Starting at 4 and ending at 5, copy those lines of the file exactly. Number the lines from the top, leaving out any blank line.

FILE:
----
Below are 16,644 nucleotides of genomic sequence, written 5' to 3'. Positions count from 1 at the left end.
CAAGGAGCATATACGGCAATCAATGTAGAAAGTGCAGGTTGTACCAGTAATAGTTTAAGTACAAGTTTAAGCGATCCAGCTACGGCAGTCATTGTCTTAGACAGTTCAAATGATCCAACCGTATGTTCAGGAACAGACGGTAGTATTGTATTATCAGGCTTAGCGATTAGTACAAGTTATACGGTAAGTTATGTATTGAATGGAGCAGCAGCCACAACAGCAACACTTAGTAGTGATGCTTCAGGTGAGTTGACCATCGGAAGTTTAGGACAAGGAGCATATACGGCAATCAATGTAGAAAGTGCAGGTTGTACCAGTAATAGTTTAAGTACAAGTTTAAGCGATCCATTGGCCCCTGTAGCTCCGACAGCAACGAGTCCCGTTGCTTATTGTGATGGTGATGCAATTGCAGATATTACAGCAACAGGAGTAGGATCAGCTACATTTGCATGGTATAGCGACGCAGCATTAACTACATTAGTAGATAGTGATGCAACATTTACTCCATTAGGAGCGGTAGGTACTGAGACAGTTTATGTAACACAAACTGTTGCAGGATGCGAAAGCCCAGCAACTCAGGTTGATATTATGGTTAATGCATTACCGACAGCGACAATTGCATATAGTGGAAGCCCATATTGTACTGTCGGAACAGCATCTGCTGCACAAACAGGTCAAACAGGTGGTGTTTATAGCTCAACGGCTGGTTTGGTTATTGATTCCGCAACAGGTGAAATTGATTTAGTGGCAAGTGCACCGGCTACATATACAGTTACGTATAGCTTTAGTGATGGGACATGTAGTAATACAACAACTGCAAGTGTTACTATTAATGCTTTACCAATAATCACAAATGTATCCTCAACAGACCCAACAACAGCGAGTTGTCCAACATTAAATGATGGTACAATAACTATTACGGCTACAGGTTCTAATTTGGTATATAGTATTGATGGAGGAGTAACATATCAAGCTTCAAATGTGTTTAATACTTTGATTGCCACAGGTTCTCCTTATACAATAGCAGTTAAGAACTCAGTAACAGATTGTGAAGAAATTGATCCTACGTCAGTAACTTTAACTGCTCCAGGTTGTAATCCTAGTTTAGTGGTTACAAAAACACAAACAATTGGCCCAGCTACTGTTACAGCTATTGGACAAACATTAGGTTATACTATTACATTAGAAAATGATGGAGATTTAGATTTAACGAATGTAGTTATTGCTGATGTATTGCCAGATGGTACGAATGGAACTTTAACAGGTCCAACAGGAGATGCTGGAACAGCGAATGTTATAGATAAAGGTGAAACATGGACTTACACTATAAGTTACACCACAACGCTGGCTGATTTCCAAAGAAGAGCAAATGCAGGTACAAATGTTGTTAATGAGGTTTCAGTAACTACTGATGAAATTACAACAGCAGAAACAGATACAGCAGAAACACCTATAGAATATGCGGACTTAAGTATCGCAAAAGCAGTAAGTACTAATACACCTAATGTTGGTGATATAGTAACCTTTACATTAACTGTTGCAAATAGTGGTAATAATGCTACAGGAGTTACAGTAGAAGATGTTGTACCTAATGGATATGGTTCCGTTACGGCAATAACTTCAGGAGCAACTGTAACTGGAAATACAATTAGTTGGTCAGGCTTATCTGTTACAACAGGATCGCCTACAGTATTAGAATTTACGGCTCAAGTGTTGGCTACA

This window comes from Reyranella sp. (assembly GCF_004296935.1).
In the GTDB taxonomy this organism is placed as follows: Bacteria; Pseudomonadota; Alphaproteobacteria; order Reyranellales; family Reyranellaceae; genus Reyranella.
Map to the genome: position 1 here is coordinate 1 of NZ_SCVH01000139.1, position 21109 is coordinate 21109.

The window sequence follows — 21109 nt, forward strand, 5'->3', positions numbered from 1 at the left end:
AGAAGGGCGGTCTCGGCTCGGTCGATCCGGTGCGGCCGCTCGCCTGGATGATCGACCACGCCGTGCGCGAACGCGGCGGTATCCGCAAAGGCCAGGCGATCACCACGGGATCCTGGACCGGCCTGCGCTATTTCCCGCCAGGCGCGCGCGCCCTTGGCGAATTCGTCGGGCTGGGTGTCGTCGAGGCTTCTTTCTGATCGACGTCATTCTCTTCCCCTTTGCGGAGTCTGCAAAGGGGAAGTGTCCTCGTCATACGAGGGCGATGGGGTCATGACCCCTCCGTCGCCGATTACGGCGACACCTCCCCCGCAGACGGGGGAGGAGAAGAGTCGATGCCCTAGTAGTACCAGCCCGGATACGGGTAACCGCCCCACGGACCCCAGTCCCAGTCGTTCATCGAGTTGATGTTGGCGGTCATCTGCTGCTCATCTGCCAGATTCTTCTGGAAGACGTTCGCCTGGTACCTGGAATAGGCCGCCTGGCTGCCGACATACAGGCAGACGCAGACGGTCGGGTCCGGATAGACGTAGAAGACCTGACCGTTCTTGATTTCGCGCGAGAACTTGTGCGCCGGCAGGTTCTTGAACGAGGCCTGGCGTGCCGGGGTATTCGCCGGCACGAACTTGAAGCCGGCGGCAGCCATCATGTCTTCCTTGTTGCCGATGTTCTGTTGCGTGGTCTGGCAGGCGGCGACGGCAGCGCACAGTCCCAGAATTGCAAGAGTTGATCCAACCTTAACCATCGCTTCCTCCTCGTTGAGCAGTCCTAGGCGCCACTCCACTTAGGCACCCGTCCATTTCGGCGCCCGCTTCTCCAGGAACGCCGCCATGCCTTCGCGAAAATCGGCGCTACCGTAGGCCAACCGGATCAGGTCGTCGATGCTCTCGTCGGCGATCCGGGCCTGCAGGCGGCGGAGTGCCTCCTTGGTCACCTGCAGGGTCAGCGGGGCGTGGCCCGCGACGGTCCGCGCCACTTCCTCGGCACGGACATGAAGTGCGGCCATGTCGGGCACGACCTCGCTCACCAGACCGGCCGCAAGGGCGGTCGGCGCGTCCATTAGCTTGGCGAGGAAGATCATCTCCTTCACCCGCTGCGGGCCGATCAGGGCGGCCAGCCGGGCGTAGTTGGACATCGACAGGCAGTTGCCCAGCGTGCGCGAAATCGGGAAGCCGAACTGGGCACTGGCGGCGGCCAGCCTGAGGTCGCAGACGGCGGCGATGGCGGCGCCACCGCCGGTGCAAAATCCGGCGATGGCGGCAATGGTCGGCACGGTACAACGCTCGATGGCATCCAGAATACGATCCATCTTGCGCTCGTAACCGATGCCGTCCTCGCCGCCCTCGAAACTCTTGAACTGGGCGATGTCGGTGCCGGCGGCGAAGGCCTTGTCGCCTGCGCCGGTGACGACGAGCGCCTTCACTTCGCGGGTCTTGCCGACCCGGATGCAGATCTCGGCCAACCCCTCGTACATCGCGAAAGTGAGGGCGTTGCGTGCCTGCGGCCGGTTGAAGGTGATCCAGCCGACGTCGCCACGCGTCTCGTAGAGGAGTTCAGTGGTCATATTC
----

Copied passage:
In the GTDB taxonomy this organism is placed as follows: Bacteria; Pseudomonadota; Alphaproteobacteria; order Reyranellales; family Reyranellaceae; genus Reyranella.
Map to the genome: position 1 here is coordinate 1 of NZ_SCVH01000139.1, position 21109 is coordinate 21109.